Dressing your windows can dramatically change the look and even the size of a room. There are many ways to dress a window. The most popular style is using side panels. Side panels frame the window opening regardless of size.
Drapery adds layers, which designers love. Drapes that are extra long and rest on the floor lend drama and can emphasize high ceilings or simply give the impression of high ceilings. Hang the brackets at least 6 inches above the window if there is no interference with any architectural moldings. The bottom of the fabric should rest on the floor and either "sweep" the floor (with 2 or 3 inches extra length) or "puddle" the floor ( with 6 or more inches extra length). To increase the ideal of verticality, adding trim to the leading edge of the side panel is advisable. Trim needn't always be traditional. Short brush trim, tassel trim, pleated trim, or a patterned or simple grosgrain ribbon or tape could provide a modern look instead.
Side panels can either open and close or be stationary. They soften a window while showing off a bold color or a wildly patterned fabric. Hanging the brackets inside or outside the window frame can give the window more or less width, as desired. Depending on the width of the fabric, the leading edge can either be drawn into the window or outside the window frame to show off the fabric of your drapes.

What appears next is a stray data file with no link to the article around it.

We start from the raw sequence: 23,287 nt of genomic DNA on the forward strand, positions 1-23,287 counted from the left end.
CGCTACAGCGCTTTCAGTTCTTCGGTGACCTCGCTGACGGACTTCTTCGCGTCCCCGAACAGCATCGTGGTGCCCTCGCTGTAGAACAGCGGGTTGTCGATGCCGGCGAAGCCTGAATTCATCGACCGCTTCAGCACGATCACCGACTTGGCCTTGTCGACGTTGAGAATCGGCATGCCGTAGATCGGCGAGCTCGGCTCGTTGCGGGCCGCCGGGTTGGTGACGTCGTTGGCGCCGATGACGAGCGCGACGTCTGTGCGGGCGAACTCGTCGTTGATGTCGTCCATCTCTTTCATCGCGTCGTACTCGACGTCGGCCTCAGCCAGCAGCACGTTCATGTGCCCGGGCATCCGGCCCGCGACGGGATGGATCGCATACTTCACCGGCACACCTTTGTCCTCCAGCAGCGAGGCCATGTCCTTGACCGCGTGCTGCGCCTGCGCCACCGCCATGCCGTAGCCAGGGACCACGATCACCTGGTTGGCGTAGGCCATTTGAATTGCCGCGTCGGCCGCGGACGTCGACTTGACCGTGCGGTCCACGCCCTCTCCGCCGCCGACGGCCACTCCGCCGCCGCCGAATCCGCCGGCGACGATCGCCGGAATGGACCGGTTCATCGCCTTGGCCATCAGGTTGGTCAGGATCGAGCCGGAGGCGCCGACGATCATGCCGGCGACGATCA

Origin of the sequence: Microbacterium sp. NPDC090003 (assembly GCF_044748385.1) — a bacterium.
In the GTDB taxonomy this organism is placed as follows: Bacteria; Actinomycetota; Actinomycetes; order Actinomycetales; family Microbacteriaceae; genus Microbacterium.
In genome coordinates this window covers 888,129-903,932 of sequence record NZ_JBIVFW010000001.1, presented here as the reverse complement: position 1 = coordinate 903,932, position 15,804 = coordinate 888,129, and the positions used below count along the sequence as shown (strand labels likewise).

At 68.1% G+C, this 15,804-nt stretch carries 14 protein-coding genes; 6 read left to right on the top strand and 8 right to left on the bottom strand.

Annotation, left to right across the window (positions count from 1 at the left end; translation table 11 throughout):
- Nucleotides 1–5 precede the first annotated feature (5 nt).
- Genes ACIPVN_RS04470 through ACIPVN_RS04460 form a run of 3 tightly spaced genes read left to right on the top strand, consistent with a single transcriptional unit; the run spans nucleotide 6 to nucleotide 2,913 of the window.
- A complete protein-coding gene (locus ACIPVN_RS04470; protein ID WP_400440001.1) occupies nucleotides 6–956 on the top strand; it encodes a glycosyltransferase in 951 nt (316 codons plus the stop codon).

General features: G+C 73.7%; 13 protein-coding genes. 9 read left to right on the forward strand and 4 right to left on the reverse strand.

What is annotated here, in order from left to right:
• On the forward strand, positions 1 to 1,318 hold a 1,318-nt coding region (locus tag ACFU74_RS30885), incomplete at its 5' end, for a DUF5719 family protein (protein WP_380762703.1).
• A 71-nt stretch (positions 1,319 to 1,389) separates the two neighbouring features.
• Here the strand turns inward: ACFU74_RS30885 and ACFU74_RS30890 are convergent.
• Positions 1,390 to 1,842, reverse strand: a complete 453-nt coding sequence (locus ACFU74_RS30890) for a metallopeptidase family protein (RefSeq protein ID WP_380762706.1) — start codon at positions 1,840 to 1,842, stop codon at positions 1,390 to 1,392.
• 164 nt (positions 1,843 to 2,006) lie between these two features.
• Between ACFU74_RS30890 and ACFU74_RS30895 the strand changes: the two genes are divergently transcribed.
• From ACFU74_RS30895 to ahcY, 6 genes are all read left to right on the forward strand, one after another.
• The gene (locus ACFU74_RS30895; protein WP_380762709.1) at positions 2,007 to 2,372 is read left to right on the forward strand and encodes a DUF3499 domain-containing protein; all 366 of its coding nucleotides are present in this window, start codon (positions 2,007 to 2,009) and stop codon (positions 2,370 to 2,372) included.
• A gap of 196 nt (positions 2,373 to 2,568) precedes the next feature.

These treatments are generally tighter to the size of the window. They can be in the form of short side panels or as a Roman shade that gathers at the top. While their primary task is to cover the window for privacy, they can also be stylish and add interest to a plain window. Brackets should be installed 2 or 3 inches above the window and also on the side of the window. Roman shades are perfect for adding trim, which brings interest to eye level. This type of trim is easy to install with a hot glue gun. Tassels or pendant trim, brush fringe or even feather trim could be quite fun.
Layers Upon Layers
Designers always advocate adding layers to a room. Adding layers to a window can make your windows pop while controlling your views and giving some privacy. Simple sheers are the easiest way to create the secondary layer, but there are other materials such as solar shades, bamboo or wood rollup blinds that allow some light through yet enhance the room with another decorative surface.
Finally, the hardware to hang your curtains can either be simple and functional, or bejeweled and as elaborate as a royal scepter. The choice is yours and, of course, should always complement the overall style of your decor.